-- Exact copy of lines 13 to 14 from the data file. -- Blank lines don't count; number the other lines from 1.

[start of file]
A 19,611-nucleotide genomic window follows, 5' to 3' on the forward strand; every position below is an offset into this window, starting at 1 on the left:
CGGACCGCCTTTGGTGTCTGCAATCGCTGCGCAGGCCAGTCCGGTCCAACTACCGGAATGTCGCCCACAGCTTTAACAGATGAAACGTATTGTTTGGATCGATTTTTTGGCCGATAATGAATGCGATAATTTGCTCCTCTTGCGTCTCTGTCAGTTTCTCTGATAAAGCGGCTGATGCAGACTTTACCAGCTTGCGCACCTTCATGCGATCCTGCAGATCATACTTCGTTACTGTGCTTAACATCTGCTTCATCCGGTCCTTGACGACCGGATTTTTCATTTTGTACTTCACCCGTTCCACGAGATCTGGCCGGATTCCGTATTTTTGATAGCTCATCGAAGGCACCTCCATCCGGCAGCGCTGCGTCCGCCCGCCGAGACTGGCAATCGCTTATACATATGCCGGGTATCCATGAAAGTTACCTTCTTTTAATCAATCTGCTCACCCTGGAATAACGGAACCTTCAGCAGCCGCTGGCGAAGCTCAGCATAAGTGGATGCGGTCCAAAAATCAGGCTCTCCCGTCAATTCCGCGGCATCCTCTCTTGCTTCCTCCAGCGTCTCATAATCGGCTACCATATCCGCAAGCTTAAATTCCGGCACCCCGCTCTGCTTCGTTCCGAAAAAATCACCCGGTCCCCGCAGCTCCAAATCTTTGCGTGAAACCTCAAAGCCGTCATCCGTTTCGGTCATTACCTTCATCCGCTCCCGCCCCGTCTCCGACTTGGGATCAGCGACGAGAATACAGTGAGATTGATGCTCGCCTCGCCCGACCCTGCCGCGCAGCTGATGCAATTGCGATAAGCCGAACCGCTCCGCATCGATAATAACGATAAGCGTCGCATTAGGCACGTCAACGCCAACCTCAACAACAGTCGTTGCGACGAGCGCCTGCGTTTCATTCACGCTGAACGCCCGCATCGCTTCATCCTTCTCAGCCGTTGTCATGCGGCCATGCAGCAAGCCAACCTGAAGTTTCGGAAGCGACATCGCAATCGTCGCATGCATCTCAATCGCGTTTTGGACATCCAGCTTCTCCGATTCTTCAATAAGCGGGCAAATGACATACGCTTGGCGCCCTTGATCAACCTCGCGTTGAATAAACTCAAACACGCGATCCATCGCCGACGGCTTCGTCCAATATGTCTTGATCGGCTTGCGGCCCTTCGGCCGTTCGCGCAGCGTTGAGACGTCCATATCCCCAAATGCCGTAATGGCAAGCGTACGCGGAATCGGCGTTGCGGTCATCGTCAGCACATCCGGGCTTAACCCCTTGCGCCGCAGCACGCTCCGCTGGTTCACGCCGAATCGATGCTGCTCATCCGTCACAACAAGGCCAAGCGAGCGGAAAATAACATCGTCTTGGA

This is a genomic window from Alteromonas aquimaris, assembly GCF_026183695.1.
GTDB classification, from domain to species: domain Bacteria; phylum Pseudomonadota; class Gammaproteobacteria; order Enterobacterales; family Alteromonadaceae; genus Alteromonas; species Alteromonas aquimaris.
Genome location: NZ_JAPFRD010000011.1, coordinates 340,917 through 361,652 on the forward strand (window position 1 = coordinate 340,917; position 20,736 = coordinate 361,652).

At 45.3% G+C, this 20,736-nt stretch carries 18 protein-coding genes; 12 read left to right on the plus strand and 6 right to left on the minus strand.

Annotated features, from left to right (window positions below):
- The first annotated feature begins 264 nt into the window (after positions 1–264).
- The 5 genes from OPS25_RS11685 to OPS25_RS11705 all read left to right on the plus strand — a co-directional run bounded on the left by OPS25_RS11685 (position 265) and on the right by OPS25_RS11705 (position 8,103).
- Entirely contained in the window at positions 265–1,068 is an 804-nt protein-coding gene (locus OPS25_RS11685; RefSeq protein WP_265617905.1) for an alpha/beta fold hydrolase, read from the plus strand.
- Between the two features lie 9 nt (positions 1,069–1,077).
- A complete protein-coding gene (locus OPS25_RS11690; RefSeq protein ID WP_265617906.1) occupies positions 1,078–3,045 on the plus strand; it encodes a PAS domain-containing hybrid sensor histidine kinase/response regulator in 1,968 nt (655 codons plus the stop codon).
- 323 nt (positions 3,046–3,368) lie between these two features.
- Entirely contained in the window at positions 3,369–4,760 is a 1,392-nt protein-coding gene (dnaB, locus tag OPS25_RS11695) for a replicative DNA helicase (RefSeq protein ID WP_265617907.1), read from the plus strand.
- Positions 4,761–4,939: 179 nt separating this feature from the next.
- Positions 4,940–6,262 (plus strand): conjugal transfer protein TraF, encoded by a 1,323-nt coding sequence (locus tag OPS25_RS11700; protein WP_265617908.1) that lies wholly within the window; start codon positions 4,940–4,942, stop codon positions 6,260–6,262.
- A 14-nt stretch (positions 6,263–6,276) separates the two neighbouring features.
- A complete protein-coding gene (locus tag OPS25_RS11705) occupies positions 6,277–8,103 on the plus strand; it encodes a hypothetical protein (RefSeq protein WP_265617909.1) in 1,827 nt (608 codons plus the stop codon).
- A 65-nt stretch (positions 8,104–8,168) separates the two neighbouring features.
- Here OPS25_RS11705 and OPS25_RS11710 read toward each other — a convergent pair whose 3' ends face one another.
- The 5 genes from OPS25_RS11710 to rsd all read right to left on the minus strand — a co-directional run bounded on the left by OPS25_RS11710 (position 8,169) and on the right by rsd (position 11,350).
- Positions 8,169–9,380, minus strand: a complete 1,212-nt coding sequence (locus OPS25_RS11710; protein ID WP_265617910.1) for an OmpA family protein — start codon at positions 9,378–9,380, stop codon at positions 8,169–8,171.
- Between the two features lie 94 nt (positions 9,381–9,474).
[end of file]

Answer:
- 323 nt (positions 3,046–3,368) lie between these two features.
- Entirely contained in the window at positions 3,369–4,760 is a 1,392-nt protein-coding gene (dnaB, locus tag OPS25_RS11695) for a replicative DNA helicase (RefSeq protein ID WP_265617907.1), read from the plus strand.